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John Kitzhaber Says He's Going Public Again — Although Not To Run For Office

<p>Former Oregon Gov. John Kitzhaber talks about his future plans at a downtown Portland coffee shop on March 17, 2016.</p>

Jeff Mapes


Former Oregon Gov. John Kitzhaber talks about his future plans at a downtown Portland coffee shop on March 17, 2016.

Thirteen months after he resigned the Oregon governorship, John Kitzhaber is going public again.

Kitzhaber said he will launch a Facebook page that he says will give him an opportunity to talk about public issues.

In his first extensive interview after his resignation, Kitzhaber told Oregon Public Broadcasting that he stayed quiet for more than a year while federal investigators probed allegations that fiance Cylvia Hayes used her position as first lady to win consulting work.

But he said he hasn't been interviewed by federal agents and that it’s time to get on with his life.

“It’s been a tough year, it’s been a painful year. I’ve obviously struggled with a feeling that I let down people who elected me and certainly was not my intention," Kitzhaber said in an interview Thursday afternoon in a downtown Portland coffee shop. "But I think the biggest lesson for me over the last year is that I’m just not going to let adversity dampen my commitment to these ideas that have motivated me for so long.”

Kitzhaber, who turned 69 this month, said he won’t run for office again. But the ex-governor said he is looking for work.

Obviously, you know, I am looking for a way to contribute ," he said. "I’m also trying to figure out what my career path from a financial standpoint is going to be. And as I said, I do think that will involve some consulting. And if you’re going to do some consulting, people need to know you’re alive and well.”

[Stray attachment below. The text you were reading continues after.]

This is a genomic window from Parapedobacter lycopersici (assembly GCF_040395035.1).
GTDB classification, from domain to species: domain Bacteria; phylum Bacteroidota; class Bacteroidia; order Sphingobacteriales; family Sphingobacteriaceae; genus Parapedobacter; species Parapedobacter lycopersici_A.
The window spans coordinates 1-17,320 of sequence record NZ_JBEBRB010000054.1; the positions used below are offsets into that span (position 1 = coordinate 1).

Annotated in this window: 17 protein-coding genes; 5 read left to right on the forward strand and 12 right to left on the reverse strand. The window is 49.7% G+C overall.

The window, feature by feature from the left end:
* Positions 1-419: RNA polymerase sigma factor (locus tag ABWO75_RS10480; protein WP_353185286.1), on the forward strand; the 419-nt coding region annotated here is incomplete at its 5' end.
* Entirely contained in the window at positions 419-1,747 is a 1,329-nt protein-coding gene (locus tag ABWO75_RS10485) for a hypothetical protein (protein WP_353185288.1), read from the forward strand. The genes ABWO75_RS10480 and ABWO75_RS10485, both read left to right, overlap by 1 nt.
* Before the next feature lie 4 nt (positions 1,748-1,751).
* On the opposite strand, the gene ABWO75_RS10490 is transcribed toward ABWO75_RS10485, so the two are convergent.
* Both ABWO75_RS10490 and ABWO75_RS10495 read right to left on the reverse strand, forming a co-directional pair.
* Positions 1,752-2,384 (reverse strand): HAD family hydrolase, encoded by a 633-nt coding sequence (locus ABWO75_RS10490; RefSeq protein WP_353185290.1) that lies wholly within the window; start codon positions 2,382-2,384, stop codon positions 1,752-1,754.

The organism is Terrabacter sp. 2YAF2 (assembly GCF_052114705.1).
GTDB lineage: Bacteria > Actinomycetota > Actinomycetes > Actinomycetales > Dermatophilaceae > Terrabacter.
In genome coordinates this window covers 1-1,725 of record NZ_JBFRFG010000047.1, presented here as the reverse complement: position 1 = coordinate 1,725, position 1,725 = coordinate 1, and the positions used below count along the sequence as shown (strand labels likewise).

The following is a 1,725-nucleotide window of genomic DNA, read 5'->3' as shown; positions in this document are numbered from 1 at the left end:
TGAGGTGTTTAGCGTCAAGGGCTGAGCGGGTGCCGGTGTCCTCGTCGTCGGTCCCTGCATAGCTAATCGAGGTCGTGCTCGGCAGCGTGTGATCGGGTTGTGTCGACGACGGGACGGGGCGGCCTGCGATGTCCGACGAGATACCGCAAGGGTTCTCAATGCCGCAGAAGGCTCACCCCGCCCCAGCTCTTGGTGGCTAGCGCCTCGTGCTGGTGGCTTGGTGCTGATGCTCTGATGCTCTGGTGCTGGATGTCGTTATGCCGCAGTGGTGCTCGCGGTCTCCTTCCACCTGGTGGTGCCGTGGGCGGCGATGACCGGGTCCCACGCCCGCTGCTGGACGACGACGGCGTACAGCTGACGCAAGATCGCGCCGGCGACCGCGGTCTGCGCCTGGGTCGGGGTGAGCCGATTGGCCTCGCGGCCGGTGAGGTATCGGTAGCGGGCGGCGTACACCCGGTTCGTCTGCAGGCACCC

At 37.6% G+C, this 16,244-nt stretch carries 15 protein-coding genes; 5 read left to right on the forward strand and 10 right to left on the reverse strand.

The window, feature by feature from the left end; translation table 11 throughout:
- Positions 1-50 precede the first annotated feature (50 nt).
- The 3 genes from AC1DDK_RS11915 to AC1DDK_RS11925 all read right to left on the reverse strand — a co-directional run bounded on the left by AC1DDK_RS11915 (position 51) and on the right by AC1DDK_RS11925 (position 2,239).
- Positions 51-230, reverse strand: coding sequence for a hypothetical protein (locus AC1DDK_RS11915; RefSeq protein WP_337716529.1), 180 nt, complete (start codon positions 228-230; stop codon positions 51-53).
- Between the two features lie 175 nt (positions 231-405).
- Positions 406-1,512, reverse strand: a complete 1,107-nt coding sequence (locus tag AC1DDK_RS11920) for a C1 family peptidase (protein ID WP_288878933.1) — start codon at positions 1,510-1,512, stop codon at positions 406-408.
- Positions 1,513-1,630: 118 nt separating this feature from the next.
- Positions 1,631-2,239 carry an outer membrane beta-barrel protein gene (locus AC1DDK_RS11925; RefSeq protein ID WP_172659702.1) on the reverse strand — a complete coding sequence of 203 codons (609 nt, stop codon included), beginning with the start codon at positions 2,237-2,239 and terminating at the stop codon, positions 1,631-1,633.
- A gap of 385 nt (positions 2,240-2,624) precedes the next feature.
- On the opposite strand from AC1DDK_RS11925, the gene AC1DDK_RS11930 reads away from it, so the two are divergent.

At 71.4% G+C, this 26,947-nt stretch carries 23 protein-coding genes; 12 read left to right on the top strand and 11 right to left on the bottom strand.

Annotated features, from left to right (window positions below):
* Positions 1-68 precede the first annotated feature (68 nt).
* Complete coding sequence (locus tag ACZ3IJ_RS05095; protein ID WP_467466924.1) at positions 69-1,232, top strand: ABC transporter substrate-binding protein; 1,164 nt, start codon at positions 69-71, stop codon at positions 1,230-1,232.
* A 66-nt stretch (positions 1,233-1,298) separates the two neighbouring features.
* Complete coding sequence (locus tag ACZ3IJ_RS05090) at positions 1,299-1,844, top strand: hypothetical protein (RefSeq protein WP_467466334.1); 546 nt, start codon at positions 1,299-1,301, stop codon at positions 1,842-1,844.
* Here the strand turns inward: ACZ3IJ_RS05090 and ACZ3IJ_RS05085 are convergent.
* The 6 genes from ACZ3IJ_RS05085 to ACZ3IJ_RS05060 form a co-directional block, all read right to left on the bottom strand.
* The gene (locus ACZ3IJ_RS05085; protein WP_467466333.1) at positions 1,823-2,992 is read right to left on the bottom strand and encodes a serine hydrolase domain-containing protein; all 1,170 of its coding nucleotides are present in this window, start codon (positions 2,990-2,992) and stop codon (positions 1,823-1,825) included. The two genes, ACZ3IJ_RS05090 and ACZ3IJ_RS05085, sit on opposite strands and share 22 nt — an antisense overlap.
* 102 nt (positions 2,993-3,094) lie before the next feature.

Kitzhaber refused to comment on the allegations against Hayes and on whether he thought she would be exonerated. He noted that they each have separate defense attorneys.

Kitzhaber also said he was not ready to talk about the specifics of the investigation against him, but he did repeatedly say he expected to be cleared of any wrongdoing.

"I remain confident that when the truth is told and the investigation complete, I will be exonerated," he said. "I am very confident of that."

In the months before his resignation, the Oregon Government Ethics Commission had launched an investigation into the pair, as did the state attorney general's office. But both probes have been on hold while the FBI and U.S. Department of Justice investigate Kitzhaber and Hayes.

Kitzhaber said he and Hayes are still engaged but haven't set a date."We're obviously hoping to get past, obviously, the investigation," he said.

The former governor said he continues to have firm views about issues ranging from health care to tax policy. He said he was troubled by a proposed ballot measure that would raise Oregon corporate taxes by $2.6 billion a year.

Kitzhaber said he agreed the state needed more revenue but said the union-backed initiative failed to reform what he regards as a broken system of paying for schools. And he also said it would cause a bitter rift between business and organized labor that would poison the state's politics.

Kitzhaber offered only brief commentary about his successor, former Secretary of State Kate Brown. Her comments about Kitzhaber's state of mind in his last days of office were widely seen as contributing to pressure for him to resign.

"I think she's obviously had a steep learning curve," he said, "and I'm certainly not going to comment on her job performance."

Since his Feb. 18, 2015 resignation, Kitzhaber said he has done a lot of reading and writing while also doing some river rafting, one of his longtime passions. He also jokingly called himself a "domestic guy," saying he had done a lot of puttering around his house.

Now, he said, "I've just got to the point where I don't want my career or want my reputation to be defined by this narrative that grew out of the last months of my administration."

In a two and one-half minute video, Kitzhaber criticized the media storm that led to his resignation and says he's had second thoughts at times about his decision to step down. He concluded by saying that he is "healing and hopeful" about his future.

Copyright 2016 Oregon Public Broadcasting

Jeff Mapes is a senior political reporter at Oregon Public Broadcasting. Previously, Jeff covered state and national politics for The Oregonian for nearly 32 years. He has covered numerous presidential, congressional, gubernatorial and ballot measure campaigns, as well as many sessions of the Legislature, stretching back to 1985. Jeff graduated from San Jose State University with a B.A. in journalism.